See You In The New Year!

Storm King

When I lived in New York City I would take breaks from my full time job. The spot I chose to take a break, relax and unwind was Storm King Art Center, commonly referred to as Storm King after its proximity to Storm King Mountain. I would take the Greyhound bus from the Port Authority Bus Terminal on 42nd Street and arrive early in the morning and take the last bus out at 4pm. I would spend the whole day walking the grounds, taking pictures of the art and sitting and taking in the scenery and breathing the fresh air. This was my place for solitude.

Storm King Arts Center is an open-air museum located in New Windsor, New York. It contains what is perhaps the largest collection of contemporary outdoor sculptures in the United States. I miss it.

Now that I live in Florida I have plenty of open spaces to find peace and quiet. I’m taking the rest of the year to relax and re-energize myself. See you in the New Year!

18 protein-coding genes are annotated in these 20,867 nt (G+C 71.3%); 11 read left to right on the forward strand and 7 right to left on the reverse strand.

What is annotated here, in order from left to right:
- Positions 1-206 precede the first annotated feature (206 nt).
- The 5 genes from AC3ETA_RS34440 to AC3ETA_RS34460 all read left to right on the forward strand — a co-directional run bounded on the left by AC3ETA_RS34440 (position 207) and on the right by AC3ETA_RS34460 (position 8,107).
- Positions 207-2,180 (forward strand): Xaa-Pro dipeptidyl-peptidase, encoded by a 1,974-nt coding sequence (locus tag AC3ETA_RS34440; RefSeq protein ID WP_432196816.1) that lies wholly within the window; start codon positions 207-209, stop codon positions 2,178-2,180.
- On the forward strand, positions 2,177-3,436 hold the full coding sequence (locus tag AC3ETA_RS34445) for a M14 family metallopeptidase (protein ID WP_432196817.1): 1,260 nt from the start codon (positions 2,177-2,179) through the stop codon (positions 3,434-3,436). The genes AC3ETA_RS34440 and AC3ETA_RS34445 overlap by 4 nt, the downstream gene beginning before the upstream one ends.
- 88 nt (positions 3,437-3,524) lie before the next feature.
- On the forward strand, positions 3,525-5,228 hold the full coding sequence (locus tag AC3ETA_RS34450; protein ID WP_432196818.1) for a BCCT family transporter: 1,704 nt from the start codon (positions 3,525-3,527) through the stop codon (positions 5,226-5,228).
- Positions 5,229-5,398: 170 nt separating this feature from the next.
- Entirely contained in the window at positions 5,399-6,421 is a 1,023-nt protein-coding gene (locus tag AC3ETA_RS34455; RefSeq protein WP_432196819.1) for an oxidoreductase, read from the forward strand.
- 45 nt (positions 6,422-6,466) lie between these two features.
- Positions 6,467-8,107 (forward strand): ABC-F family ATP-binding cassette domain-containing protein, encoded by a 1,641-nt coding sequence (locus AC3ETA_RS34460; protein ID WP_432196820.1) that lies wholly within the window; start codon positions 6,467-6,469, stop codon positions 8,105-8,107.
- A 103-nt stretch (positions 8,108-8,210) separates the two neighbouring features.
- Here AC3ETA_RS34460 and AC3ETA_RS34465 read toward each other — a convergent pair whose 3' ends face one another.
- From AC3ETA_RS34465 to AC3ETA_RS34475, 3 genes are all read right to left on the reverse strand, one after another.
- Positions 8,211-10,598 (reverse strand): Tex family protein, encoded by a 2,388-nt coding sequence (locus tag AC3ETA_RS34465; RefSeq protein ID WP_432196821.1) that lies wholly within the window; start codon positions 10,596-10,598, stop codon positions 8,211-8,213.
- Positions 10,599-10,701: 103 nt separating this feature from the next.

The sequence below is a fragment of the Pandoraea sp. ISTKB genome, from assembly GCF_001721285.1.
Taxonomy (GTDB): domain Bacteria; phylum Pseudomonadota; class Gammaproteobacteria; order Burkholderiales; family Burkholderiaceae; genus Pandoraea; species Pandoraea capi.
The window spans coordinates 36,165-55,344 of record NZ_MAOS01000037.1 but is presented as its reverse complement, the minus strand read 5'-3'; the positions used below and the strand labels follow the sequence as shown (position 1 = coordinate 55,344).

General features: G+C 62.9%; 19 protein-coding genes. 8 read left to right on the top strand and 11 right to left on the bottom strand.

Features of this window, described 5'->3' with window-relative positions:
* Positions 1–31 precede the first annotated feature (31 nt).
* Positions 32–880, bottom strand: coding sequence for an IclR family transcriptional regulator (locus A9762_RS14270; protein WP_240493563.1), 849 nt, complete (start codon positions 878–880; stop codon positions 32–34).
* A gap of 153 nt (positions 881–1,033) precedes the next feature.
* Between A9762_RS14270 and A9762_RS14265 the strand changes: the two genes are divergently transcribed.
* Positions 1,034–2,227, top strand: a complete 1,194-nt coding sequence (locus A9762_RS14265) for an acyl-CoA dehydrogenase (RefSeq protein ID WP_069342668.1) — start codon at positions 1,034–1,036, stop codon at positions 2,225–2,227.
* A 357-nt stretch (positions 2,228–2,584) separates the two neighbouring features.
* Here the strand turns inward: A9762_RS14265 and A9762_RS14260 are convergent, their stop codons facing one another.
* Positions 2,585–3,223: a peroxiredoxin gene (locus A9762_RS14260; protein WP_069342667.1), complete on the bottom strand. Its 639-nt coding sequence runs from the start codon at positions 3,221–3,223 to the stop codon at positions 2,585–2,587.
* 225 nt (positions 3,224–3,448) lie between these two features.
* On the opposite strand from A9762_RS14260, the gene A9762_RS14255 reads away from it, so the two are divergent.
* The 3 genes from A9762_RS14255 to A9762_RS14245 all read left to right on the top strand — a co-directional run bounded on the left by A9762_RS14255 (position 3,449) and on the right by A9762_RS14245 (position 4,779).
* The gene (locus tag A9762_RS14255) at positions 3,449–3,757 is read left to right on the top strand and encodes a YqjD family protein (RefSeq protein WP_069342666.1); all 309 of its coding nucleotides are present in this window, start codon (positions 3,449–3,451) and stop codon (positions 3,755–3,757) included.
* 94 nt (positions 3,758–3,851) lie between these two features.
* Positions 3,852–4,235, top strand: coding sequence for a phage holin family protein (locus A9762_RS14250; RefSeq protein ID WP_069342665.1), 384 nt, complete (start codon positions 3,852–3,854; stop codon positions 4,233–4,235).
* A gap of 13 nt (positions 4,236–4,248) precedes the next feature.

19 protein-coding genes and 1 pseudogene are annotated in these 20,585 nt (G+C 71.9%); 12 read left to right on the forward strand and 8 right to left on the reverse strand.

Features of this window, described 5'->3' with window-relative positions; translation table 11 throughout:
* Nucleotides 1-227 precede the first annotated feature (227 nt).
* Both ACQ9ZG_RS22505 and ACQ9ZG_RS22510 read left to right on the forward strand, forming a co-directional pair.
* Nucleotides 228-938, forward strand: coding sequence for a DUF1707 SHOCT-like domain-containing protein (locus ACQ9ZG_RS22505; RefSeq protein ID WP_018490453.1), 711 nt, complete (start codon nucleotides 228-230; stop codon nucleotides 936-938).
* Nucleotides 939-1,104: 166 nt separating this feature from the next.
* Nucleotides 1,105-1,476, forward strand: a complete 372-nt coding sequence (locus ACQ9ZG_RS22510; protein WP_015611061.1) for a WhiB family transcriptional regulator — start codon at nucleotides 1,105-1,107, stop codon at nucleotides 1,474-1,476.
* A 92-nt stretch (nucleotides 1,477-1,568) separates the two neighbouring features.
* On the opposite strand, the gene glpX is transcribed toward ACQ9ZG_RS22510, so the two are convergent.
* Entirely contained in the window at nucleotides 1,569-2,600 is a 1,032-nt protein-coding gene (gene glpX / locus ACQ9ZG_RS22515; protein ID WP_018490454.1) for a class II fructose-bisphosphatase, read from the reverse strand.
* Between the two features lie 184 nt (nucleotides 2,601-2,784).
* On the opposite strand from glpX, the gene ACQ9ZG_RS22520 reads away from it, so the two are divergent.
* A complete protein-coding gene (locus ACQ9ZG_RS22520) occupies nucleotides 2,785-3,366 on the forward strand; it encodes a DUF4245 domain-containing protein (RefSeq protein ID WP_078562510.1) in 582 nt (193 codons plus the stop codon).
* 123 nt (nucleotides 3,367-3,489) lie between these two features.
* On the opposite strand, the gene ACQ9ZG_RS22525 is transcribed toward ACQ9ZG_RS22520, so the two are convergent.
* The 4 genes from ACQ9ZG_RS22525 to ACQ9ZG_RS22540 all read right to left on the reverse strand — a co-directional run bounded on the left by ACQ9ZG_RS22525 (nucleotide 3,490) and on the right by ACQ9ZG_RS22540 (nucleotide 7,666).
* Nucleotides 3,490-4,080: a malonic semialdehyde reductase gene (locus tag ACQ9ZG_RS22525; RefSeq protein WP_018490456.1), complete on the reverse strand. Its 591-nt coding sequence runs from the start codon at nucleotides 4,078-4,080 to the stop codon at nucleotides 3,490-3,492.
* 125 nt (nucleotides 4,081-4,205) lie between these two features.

A Better Place / Playing For Change Around The World

Mind Mapping

Brian Rea

I was reading Austin Kleon’s “Tuesday Surprise Newsletter” and he was writing about how to make a map of your mind. He included some of his mind mappings and also Brian Rea’s website. Where he makes art from his mind mapping. It got me to thinking that I can make zines about my mind mapping.

Austin Kleon

Feel free to check out Austin Kleon’s website at and Brian Rea’s website at

Enjoy mind mapping and please feel free to share.